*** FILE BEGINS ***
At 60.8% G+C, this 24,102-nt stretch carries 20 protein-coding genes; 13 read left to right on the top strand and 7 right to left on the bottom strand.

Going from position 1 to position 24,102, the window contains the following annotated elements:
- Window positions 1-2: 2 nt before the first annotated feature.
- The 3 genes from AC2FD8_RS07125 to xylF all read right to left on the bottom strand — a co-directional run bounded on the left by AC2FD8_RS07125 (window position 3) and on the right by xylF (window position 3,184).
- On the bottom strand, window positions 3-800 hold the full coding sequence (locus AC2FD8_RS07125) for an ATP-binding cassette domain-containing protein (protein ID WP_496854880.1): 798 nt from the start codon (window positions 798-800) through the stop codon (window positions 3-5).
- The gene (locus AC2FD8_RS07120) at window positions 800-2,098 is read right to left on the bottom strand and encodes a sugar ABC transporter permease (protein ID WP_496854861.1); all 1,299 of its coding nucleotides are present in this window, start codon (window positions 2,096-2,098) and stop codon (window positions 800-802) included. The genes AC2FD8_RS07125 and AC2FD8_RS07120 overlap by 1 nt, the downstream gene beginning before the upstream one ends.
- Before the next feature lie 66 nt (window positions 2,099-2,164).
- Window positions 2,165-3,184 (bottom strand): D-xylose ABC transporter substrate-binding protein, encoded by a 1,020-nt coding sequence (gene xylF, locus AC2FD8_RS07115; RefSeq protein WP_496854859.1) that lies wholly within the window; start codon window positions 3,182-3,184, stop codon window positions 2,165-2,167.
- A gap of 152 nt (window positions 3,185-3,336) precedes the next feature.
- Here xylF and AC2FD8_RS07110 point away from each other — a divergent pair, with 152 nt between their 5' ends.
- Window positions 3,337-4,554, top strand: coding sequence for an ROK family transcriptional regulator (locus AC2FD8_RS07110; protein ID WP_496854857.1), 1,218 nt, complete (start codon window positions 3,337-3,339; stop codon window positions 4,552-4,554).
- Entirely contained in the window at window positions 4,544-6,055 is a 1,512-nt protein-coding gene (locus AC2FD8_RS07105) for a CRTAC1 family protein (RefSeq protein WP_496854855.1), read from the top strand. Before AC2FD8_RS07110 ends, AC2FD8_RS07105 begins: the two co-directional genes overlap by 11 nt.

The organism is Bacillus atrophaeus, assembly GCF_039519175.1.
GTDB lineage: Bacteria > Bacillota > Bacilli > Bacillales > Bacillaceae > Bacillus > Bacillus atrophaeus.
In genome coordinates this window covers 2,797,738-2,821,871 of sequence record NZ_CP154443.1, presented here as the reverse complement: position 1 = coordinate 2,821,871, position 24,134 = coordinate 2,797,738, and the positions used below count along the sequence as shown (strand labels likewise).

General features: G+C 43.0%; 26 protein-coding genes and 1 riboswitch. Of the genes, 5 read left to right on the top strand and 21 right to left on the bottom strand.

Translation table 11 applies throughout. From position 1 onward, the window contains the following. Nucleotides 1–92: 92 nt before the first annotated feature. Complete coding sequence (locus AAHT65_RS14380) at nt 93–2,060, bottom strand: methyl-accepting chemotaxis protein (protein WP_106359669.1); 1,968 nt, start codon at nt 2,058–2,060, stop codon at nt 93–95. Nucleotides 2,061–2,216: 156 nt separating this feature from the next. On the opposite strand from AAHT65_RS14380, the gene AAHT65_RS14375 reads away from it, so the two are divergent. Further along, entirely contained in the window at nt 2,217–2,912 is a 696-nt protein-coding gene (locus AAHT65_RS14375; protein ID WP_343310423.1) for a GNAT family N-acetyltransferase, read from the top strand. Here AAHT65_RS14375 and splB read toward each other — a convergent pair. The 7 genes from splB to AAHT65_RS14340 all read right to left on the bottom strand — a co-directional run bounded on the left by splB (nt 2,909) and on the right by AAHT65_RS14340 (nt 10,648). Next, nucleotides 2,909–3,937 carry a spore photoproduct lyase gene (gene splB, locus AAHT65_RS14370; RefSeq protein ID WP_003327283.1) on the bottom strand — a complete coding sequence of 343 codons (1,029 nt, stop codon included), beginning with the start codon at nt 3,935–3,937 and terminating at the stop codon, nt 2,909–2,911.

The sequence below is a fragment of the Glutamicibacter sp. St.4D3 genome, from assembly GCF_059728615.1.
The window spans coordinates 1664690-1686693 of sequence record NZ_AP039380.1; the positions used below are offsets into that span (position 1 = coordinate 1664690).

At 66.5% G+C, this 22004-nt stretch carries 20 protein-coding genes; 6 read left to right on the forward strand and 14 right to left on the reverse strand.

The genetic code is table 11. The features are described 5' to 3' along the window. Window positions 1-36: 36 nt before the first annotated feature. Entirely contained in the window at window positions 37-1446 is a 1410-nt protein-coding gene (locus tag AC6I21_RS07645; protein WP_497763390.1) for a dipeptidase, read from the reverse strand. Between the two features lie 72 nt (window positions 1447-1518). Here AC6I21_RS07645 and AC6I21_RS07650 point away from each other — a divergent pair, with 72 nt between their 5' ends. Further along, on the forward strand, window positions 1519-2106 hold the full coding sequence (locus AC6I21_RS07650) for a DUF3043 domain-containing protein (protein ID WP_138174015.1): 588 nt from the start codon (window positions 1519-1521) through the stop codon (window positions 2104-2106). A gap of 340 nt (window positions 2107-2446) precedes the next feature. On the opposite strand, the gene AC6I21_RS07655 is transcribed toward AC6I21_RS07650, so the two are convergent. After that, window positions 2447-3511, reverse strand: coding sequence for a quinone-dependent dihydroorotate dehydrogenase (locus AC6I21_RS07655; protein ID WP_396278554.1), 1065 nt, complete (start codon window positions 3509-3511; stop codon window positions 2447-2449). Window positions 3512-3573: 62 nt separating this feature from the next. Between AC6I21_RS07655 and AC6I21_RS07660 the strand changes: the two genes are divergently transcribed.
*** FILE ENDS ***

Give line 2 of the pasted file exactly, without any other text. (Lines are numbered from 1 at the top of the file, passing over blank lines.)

Going from position 1 to position 24,102, the window contains the following annotated elements: